|general (ˈdʒɛnərəl, ˈdʒɛnrəl)|
|1.||common; widespread: a general feeling of horror at the crime|
|2.||of, including, applying to, or participated in by all or most of the members of a group, category, or community|
|3.||relating to various branches of an activity, profession, etc; not specialized: general office work|
|4.||including various or miscellaneous items: general knowledge; a general store|
|5.||not specific as to detail; overall: a general description of the merchandise|
|6.||not definite; vague: give me a general idea of when you will finish|
|7.||applicable or true in most cases; usual|
|8.||(prenominal or immediately postpositive) having superior or extended authority or rank: general manager; consul general|
|9.||See honours Also: pass designating a degree awarded at some universities, studied at a lower academic standard than an honours degree|
|10.||med relating to or involving the entire body or many of its parts; systemic|
|11.||logic (of a statement) not specifying an individual subject but quantifying over a domain|
|12.||an officer of a rank senior to lieutenant general, esp one who commands a large military formation|
|13.||any person acting as a leader and applying strategy or tactics|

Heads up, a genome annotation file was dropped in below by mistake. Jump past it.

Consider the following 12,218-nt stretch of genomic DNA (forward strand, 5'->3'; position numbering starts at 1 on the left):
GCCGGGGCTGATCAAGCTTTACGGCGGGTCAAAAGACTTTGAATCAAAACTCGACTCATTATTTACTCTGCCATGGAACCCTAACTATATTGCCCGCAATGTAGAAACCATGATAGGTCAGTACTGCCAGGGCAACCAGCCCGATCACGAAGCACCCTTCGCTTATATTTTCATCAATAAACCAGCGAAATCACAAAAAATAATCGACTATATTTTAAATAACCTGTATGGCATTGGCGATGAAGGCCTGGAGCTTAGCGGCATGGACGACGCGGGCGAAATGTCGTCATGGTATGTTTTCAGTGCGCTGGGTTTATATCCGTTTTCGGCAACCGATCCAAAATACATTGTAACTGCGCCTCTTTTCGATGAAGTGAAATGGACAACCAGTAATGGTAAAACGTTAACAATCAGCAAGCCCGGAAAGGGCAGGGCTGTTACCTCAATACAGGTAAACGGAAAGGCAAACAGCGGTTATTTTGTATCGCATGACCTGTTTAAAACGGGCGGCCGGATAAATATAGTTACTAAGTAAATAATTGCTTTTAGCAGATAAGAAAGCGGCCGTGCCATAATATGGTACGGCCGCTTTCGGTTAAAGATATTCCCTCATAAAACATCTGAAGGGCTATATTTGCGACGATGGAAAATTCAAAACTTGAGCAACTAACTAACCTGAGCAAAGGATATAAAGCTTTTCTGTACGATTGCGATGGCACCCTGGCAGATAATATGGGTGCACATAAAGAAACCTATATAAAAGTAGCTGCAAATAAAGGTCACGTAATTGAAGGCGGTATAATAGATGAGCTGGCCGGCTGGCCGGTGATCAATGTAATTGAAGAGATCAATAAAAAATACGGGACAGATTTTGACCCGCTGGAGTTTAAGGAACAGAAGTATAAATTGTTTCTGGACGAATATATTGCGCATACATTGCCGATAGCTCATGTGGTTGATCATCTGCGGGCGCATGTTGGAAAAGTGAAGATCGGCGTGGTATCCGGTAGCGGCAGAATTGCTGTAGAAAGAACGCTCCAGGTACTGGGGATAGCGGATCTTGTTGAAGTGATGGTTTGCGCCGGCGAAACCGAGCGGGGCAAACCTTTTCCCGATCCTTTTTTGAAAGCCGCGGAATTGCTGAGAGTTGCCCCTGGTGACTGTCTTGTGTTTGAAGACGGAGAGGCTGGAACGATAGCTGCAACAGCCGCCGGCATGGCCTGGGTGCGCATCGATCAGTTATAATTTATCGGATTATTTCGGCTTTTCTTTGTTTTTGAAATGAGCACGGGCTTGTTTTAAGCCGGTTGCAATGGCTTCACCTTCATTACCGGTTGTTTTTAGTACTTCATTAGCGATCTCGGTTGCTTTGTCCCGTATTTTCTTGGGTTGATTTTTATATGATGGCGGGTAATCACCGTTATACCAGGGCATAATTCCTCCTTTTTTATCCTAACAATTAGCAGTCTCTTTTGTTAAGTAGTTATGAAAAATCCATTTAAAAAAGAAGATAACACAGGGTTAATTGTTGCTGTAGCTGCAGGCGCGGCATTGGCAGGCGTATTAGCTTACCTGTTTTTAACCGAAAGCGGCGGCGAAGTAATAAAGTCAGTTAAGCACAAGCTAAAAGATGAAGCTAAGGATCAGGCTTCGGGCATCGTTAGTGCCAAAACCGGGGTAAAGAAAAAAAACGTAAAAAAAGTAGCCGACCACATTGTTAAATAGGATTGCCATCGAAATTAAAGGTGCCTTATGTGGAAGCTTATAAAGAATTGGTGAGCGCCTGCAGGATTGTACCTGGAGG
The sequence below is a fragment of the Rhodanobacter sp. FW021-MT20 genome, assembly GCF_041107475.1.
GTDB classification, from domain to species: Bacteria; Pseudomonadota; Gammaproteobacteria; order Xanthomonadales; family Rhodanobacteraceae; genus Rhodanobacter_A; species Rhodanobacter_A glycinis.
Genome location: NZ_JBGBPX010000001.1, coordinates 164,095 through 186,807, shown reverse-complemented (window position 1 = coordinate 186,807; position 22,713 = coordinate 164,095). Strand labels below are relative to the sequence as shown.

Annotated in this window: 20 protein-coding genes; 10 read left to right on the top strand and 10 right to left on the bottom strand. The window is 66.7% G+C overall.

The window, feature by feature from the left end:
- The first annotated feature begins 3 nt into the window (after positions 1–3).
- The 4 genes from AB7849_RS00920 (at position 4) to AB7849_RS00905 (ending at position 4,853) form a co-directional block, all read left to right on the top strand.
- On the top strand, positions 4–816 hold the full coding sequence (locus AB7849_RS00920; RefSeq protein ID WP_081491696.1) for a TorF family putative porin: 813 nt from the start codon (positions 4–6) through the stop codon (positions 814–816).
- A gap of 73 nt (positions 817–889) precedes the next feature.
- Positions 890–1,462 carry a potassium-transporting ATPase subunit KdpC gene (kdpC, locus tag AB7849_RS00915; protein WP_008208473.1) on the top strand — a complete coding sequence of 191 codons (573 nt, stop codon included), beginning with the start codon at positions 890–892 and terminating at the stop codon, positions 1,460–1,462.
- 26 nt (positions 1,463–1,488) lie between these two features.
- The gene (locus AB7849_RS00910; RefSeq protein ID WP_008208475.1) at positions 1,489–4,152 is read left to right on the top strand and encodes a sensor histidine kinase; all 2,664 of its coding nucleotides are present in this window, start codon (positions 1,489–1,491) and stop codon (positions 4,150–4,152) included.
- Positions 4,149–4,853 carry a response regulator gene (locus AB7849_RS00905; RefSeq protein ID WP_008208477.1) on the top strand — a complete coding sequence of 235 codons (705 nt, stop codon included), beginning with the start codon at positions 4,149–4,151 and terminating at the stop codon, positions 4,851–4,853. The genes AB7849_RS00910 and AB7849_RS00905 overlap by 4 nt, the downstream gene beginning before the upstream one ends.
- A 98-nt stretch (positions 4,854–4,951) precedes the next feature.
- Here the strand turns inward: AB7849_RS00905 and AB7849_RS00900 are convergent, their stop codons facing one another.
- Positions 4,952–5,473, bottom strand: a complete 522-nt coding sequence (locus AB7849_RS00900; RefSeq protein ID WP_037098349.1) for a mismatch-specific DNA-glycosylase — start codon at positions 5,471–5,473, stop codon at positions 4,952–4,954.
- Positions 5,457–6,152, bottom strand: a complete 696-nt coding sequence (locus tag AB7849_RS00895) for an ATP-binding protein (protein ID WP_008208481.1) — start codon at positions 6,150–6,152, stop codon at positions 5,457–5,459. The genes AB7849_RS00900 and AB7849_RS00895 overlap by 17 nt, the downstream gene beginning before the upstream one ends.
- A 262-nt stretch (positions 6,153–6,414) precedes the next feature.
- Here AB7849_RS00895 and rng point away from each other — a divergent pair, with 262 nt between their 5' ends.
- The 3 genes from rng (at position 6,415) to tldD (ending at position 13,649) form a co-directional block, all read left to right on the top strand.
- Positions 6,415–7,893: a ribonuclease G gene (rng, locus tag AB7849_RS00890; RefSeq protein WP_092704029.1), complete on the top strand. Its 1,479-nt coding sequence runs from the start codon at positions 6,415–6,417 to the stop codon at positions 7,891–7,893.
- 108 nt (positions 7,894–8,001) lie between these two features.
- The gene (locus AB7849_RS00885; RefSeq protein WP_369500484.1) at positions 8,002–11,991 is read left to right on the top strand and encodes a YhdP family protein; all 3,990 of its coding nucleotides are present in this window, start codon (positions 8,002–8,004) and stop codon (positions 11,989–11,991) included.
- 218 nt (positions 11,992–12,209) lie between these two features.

|14.||a general condition or principle: opposed to particular|
|15.||a title for the head of a religious order, congregation, etc|
|16.||med short for general anaesthetic|
|17.||archaic the people; public|
|18.||in general generally; mostly or usually|
|[C13: from Latin generālis of a particular kind, from genus kind]|
|1.||General, stage name of Charles Stratton. 1838--83, US midget, exhibited in P. T. Barnum's circus|
|2.||a dwarf; midget|
|[after Tom Thumb, the tiny hero of several English folk tales]|
A thumb-sized hero of children's stories from the sixteenth century on.
see in general; on (general) principle.
title and rank of a senior army officer, usually one who commands units larger than a regiment or its equivalent or units consisting of more than one arm of the service. Frequently, however, a general is a staff officer who does not command troops but who plans their operations in the field. General, lieutenant general, and major general are the first, second, and third grades of general officers in many armies. The United States Army, Air Force, and Marines have a fourth general officer grade, brigadier general (brigadier in the British Army). The highest U.S. Army rank, five-star general of the army, was created in 1944 and was conferred upon Henry Harley "Hap" Arnold, Dwight D. Eisenhower, Douglas MacArthur, and George C. Marshall in that year and upon Omar N. Bradley in 1950. The four-star rank of general of the army of the United States was established for Ulysses S. Grant in 1866 and was bestowed later upon William T. Sherman and Philip Sheridan; the unique four-star rank of general of the armies of the United States, created in 1799 for George Washington but never held by him, was conferred upon John J. Pershing in 1919.
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